He began to alternate his physically demanding, swashbuckling roles like "His Majesty O'Keefe,", "The Flame and the Arrow," "Ten Tall Men," and "The Crimson Pirate," which relied on his training as a circus acrobat, with serious dramas opposite more veteran co-stars like Joan Fontaine in "Kiss the Blood Off My Hands,", Shirley Booth in "Come Back, Little Sheba," Anna Magnani in "The Rose Tattoo," and Katharine Hepburn in "The Rainmaker." All the leading ladies were Oscar winners.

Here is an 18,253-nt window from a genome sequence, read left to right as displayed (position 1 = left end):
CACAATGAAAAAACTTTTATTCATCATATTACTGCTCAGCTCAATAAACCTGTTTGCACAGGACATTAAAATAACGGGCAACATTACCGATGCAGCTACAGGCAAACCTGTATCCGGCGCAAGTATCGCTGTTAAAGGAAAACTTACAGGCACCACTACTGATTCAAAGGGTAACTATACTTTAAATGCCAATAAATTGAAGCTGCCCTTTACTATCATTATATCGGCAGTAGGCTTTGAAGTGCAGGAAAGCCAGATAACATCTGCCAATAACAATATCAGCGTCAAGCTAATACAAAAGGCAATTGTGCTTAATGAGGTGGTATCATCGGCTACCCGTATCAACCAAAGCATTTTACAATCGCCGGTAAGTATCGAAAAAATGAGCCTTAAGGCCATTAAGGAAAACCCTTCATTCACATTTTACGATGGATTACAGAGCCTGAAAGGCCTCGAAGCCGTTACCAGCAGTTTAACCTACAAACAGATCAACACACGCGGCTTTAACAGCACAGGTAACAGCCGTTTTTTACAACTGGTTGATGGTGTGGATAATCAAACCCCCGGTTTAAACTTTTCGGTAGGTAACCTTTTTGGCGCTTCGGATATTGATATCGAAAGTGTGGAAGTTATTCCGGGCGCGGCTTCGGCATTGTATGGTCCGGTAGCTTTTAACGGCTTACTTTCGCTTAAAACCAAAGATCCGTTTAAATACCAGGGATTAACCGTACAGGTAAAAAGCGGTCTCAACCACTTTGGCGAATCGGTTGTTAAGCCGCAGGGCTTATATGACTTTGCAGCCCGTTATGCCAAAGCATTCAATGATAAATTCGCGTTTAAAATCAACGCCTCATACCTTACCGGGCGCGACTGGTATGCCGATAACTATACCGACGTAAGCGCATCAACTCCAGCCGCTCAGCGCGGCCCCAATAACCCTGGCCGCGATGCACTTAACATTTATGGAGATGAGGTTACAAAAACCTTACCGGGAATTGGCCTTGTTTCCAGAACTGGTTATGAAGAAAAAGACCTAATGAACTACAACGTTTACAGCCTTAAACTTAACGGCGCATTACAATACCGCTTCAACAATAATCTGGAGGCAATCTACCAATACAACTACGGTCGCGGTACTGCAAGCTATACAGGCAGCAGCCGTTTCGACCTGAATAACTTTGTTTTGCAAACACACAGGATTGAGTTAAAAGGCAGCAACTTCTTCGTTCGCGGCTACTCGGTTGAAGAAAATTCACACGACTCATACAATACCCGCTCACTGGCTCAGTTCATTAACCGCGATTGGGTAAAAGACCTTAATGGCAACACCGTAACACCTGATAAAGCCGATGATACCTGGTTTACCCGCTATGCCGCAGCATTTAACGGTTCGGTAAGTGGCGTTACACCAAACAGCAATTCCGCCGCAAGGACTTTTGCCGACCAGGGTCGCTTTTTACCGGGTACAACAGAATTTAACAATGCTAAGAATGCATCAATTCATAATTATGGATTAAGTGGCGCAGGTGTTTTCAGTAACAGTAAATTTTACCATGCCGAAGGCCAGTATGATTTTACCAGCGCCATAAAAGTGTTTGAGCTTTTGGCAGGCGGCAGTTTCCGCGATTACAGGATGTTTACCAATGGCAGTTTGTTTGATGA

Lancaster usually came off second best to these more experienced performers, but he was learning the craft of screen acting from these seasoned players and expanding his dramatic range while maintaining his original fan base. Ultimately Lancaster evolved into a superb screen actor with an Oscar for "Elmer Gantry" and nominations for his two finest performances in "Birdman of Alcatraz" and "Atlantic City." He continued to keep his legion of fans happy with his more boisterous roles like "The Professionals" and "The Scalphunters." I can't think of another actor with that kind of career arc.